Advivo answers some Frequently Asked Questions on the superannuation guarantee including, what it means for employers, the significant charges for getting it wrong and how to avoid them.
With Single Touch Payroll now in place, the Australian Taxation Office (ATO) has access to Superannuation information right away. What does this mean for business owners? If Superannuation Guarantee contributions aren’t made on time, employers risk receiving Superannuation Guarantee Charges (SGC), which included harsh penalties.
We have had many enquiries following these changes, so we have put together a list of commonly asked questions to help! Of course, we invite you to give our Bookkeeping and Payroll experts a call on 07 3226 1800 at any time if there is something you are not sure about.
What is the Superannuation Guarantee?
Superannuation guarantee is a compulsory amount that an employer must pay into an employee’s chosen super fund as part of their employment conditions.
When do employers need to pay the Superannuation Guarantee?
Employers have until 28 days after the end of each quarter to make the superannuation guarantee payment for their employees. If the payment is not made by the due date or not paid into the employee’s nominated superannuation fund, then employers must pay the SGC to the ATO.
|Superannuation Periods and Due Dates|
|Quarter||Period||Payment Due Date|
|1||1 July – 30 September||28 October|
|2||1 October – 31 December||29 January|
|3||1 January – 31 March||28 April|
|4||1 April – 30 June||28 July|
When a due date falls on a weekend or public holiday, the payment can be made on the next working day.
Payments can also be made more regularly than quarterly. For example, fortnightly or monthly, so long as the total Superannuation Guarantee obligation for the quarter is paid by the due date.
What if a payment is missed?
If you haven’t paid the minimum Superannuation Guarantee amount on time and to the correct fund, you may have to lodge a SGC statement and pay the Superannuation Guarantee Charge (SGC).
If you pay late, you may be able to use the late payment either to offset the SGC or to carry forward as pre-payment of a future contribution for the same employee. You must still lodge an SGC statement and pay the balance of the SGC to the ATO.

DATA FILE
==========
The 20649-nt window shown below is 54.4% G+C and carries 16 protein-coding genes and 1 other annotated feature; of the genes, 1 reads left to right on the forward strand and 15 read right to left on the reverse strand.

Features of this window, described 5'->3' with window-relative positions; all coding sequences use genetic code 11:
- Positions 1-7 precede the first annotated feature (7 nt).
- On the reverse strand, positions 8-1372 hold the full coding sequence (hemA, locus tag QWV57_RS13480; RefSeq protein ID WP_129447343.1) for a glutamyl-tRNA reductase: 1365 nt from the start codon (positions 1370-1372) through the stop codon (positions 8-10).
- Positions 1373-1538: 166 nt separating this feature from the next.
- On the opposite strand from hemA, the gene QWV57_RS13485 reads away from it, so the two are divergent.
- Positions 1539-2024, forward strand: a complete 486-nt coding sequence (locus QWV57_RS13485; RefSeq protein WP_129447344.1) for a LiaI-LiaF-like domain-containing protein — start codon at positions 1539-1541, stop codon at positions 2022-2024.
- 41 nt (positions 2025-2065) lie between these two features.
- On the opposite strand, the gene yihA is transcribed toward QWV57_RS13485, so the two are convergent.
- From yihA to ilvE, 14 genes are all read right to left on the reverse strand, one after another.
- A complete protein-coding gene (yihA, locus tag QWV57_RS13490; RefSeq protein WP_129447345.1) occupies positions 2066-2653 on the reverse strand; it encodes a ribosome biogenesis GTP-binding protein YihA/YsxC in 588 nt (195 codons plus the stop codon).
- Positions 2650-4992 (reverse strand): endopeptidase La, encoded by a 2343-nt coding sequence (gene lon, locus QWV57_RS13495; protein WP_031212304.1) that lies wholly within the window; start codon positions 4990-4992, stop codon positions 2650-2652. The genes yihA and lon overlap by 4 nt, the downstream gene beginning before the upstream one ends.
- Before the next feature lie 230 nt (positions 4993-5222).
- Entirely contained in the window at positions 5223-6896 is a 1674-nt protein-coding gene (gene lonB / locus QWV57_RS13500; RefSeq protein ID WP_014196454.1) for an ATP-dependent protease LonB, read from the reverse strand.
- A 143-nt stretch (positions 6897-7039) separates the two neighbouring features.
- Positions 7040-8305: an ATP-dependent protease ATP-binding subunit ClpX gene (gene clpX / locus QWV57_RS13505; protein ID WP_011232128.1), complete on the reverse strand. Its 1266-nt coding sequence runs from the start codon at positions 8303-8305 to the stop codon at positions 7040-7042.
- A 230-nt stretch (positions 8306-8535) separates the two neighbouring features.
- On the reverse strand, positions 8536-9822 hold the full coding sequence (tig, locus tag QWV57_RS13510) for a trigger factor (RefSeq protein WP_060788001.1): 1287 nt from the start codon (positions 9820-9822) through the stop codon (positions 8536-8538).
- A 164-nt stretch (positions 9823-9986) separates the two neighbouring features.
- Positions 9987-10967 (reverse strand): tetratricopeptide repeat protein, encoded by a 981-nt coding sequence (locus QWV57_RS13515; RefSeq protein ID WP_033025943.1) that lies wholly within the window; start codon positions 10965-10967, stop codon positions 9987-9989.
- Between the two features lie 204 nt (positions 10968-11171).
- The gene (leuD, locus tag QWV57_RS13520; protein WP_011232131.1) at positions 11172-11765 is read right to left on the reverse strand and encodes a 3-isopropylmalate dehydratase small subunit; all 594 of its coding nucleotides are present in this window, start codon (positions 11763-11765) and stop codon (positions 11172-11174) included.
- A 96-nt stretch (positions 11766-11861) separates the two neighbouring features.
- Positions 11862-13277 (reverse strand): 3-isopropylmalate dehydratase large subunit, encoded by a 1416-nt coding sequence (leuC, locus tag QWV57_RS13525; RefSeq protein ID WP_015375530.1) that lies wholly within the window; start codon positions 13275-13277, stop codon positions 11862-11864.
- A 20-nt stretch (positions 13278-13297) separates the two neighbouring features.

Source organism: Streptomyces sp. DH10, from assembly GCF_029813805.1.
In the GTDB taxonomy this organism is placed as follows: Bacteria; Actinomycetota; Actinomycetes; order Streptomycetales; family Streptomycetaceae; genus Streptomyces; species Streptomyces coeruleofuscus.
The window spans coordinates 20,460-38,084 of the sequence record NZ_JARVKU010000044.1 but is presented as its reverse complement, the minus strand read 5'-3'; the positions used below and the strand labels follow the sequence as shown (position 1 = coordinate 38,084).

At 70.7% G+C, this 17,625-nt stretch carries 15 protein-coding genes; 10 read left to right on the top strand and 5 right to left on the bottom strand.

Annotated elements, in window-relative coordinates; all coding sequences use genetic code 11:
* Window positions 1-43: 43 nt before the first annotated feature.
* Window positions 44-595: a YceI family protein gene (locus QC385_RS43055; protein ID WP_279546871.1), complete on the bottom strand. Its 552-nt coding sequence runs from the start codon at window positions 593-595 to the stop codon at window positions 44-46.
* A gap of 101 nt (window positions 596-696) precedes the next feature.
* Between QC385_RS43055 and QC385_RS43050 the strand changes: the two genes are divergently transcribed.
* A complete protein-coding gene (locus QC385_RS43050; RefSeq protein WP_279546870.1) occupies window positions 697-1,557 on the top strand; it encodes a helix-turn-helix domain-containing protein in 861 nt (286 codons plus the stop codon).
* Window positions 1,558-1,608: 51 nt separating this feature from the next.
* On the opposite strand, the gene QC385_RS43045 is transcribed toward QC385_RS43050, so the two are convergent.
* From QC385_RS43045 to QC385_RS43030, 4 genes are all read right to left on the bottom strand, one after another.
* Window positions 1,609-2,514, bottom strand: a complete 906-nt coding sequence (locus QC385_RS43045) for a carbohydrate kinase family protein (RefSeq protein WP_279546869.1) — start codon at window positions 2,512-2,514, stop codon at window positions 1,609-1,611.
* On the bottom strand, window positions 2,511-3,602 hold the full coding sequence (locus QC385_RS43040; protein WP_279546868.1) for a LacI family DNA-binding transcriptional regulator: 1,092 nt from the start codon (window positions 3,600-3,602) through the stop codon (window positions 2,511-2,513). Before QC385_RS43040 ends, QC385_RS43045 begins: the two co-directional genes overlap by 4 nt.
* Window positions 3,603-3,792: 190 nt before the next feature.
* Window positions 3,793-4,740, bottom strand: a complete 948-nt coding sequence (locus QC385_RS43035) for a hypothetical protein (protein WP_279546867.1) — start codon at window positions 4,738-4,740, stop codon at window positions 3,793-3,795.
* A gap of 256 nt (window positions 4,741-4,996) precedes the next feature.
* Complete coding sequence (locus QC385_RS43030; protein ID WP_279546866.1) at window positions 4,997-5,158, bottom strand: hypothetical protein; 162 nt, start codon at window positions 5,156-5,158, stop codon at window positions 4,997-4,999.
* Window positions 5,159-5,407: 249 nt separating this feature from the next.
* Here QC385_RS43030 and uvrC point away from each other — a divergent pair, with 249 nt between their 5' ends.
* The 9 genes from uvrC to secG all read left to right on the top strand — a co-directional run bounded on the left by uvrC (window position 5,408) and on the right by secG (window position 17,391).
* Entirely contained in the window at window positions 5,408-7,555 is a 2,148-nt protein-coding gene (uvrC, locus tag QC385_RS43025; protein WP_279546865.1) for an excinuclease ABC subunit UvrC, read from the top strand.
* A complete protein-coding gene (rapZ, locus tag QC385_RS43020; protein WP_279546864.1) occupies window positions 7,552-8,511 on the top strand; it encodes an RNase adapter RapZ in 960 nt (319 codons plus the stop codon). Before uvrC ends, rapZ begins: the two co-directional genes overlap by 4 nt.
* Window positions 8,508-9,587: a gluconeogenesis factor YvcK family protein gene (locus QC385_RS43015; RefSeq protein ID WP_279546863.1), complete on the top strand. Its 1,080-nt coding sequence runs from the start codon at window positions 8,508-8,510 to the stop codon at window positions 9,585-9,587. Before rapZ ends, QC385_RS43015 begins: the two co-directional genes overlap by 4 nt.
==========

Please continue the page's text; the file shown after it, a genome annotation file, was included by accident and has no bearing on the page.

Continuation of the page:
What makes up the Superannuation Guarantee Charge (SGC)?
The SGC is a non-tax-deductable charge made up of:
- The Superannuation Guarantee shortfall amounts (including any choice liability calculated on your employee’s salary or wages
- Interest on those amounts (currently 10%), which is charged from the start of the period for which the superannuation amount relates, to the date the SGC Statement is lodged; and
- An administration fee of $20 per employee, per quarter.
What happens if an employer does not pay the Superannuation Guarantee Charge?
The ATO maintains that if an employer doesn’t work with them to pay SGC debts, it may take actions that can include:
- Conducting an SGC audit to determine the employer’s unpaid super debt
- Issuing a ‘director penalty notice’ which makes the director of a company personally liable for the unpaid super amount
- Sending a ‘garnishee notice’ to a person who owes the employer money and requiring them to pay any funds owed to the employer, or a portion of them, to the ATO instead.
Let the Experts Handle your Bookkeeping and Payroll!
We at Advivo Accountants & Advisors understand that this can be overwhelming when you just want to get on with running your business, which is why it is essential that this is handled correctly from the beginning, avoiding significant penalties that can be applied for getting it wrong. We have Bookkeeping and Payroll experts onsite to keep your records accurate and accessible to guarantee you are effectively using your time. Call us on 07 3226 1800 or email our bookkeeping team: email@example.com
Located in Brisbane, we’ll take your business to the next level!
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